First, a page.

24 years after her death on a Sitka bike path, genetic evidence leads to Jessica Baggen’s killer

A white woman with blond hair in a white suit and an arm in a black sling speaks on a podium with the DPS logo and two photos of a teenage girl on an easel on the lefthand side of the image
Alaska Department of Public Safety Commissioner Amanda Price stands alongside photos of Jessica Baggen taken at her 17th birthday party. Baggen was murdered later that same evening as she walked home. (DPS image)

State troopers have solved a 24-year old sexual assault and homicide case in Sitka. DNA evidence led investigators to a 66-year old man living in Arkansas, who took his own life last week, shortly after Alaska investigators arrived to question him.

Jessica Baggen disappeared sometime after midnight on May 4, 1996, walking home from her 17th birthday party.

The news was devastating, as over the course of the next two days an intensive search turned to sorrow.

“On May 6 searchers found the shirt Jessica had been wearing when she was last seen alive,” said Maj. Dave Hanson, of the Alaska State Troopers, during a Facebook livestream. “Less than two hours later, Jessica’s body was recovered approximately 70-feet off a bike path parallel to Sawmill Creek Road. She had been discarded, and hastily buried under a log beneath the trunk of a hollowed-out tree.”

Jessica had died just a few blocks from home, on a well-used and visible route, in the very heart of Sitka — across the street from the Alaska Department of Public Safety Training Academy.

Hanson said that in 2018 investigators applied a new technique in “genetic genealogy” developed by a company called Parabon to the genetic evidence found with Jessica’s body.

It led them to 66-year old Steve Allen Branch, of Austin, Arkansas.

The pieces fell into place from there.

“Investigators established that Branch had lived in Sitka at the time of Jessica’s murder,” Hanson continued. “The Cold Case Unit also learned that in March of 1996, only a few weeks prior to Jessica’s murder, the Sitka Police Department had investigated Branch for sexually assaulting another teenage female. He was indicted and arrested for the incident in June of 1996, but was subsequently acquitted after a trial in 1997.”

Investigators from the Alaska Bureau of Investigation flew to Arkansas and interviewed Branch at his home. Hanson says that Branch denied any involvement in the Baggen case, and declined to provide a DNA sample.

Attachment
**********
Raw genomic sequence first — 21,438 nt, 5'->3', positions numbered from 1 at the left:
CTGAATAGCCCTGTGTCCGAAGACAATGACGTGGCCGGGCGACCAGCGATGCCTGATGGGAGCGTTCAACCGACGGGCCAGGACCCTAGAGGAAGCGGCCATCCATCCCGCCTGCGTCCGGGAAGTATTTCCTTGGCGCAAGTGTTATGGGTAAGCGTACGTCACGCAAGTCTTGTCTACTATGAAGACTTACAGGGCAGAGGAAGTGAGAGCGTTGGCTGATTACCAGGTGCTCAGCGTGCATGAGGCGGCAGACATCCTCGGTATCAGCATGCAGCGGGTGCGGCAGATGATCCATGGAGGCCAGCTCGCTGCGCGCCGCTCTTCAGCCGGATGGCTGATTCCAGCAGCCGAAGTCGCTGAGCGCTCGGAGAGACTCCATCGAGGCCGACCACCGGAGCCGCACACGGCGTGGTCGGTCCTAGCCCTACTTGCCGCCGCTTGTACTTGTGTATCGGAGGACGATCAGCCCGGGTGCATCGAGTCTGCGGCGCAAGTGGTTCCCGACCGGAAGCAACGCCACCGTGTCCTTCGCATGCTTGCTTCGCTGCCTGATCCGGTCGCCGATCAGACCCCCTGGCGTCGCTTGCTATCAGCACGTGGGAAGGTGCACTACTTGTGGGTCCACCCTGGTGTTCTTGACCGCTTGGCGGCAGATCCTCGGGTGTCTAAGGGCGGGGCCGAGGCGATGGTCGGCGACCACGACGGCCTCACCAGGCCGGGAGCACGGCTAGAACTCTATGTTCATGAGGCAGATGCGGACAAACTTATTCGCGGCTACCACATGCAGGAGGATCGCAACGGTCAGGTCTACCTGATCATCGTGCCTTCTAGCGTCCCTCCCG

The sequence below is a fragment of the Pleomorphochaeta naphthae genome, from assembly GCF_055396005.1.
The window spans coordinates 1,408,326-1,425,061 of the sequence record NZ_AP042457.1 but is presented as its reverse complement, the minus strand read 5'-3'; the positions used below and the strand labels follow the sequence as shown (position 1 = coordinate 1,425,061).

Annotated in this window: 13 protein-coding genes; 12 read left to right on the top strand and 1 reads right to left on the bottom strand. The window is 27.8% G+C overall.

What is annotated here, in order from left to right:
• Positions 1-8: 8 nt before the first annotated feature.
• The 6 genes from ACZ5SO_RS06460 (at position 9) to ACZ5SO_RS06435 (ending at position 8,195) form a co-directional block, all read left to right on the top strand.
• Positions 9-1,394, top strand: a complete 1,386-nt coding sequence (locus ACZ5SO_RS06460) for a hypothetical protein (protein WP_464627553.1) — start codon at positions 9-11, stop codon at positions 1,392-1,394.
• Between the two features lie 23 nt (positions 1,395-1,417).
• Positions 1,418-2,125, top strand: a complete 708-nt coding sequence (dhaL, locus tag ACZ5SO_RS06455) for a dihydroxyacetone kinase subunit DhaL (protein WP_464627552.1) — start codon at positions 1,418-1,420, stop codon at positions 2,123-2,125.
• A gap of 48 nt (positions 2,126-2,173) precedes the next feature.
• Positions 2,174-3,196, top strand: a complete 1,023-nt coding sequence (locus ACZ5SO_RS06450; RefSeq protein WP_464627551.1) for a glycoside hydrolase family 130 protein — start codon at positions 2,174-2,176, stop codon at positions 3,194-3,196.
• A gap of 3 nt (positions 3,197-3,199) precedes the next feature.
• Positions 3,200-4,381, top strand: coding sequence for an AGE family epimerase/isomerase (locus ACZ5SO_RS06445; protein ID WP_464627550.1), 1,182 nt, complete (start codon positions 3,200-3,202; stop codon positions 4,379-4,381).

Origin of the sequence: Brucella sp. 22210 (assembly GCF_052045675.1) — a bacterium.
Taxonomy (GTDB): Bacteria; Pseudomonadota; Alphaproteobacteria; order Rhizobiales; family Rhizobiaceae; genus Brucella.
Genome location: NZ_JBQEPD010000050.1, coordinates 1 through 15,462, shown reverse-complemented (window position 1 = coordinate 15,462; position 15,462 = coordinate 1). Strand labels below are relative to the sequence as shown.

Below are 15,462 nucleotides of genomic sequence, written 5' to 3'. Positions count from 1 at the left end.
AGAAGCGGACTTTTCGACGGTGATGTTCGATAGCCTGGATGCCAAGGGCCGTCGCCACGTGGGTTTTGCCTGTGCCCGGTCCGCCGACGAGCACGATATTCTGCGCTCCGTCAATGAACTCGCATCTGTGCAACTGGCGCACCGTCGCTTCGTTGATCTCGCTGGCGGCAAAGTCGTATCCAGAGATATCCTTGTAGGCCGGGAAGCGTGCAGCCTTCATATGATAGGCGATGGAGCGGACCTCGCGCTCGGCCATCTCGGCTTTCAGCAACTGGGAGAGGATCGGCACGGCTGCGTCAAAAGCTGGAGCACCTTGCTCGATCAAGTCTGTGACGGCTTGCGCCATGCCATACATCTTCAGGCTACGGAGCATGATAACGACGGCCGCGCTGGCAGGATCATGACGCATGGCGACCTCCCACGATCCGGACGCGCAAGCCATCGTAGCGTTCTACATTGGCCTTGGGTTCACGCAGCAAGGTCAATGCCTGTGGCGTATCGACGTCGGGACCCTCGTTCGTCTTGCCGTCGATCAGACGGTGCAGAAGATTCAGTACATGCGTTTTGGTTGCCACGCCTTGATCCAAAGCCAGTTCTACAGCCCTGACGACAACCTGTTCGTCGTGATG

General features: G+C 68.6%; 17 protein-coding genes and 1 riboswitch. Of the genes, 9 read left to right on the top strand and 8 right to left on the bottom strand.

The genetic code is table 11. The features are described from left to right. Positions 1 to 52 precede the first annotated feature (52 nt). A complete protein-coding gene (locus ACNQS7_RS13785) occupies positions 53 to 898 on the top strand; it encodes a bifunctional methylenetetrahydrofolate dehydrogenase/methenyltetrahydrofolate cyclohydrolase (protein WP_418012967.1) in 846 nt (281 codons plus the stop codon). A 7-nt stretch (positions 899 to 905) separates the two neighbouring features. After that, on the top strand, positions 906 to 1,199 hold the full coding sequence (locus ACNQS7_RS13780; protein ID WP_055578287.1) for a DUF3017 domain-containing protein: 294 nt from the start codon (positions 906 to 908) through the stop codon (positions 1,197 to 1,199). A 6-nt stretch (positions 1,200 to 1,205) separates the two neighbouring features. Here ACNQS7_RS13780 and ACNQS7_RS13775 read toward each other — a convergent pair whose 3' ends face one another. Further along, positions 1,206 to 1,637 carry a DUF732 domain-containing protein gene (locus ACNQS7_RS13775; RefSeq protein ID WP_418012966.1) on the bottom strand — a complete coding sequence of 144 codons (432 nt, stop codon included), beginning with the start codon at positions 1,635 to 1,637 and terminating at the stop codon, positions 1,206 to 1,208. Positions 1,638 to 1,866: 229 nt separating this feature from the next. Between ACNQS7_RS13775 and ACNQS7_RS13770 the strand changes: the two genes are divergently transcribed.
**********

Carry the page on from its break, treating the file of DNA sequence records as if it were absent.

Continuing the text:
From there, the story took a grim turn.

“Only 30 minutes after the Alaska investigators departed the residence, Branch committed suicide,” said Hanson. “The investigation into Branch’s death, which was conducted by the Lone Oak Sheriff’s Office in Arkansas, determined conclusively that Branch had shot himself.”

“It’s just been a long time solving this case,” said Galen Paine, former Sitka Public Defender. “And I feel deeply for the family. It’s been an incredibly difficult road, and this doesn’t make the pain go away, but it does answer some questions.”

Paine defended the man falsely accused of Baggen’s murder — Richard Bingham, a maintenance worker at Sheldon Jackson College. Bingham had mental deficiencies, and Paine proved his confession had been coerced.

“The police were exceptionally anxious to find the perpetrator, and unfortunately centered in on basically, vulnerable person,” she said.

Paine believes the effort by law enforcement and prosecutors to build a case against Bingham may have distracted them from pursuit of Baggen’s actual murderer.

Steve Branch’s suicide creates an area of legal uncertainty around his guilt in the matter. In technical terms, Baggen’s case is “closed by exception,” as there will never be a trial.

Department of Public Safety Commissioner Amanda Price said that this matter has haunted her organization for the last two decades, and she is proud of their work.

“While Branch will never face a jury of his peers in this case, we can finally say that Jessica’s case is solved,” she said.

Price said that the genetic genealogy methods used to find Jessica Baggen’s killer will continue to be applied by investigators, meaning “there is no amount of time that can pass that a case can not be a priority for this department.”

Robert Woolsey is the news director at KCAW in Sitka.

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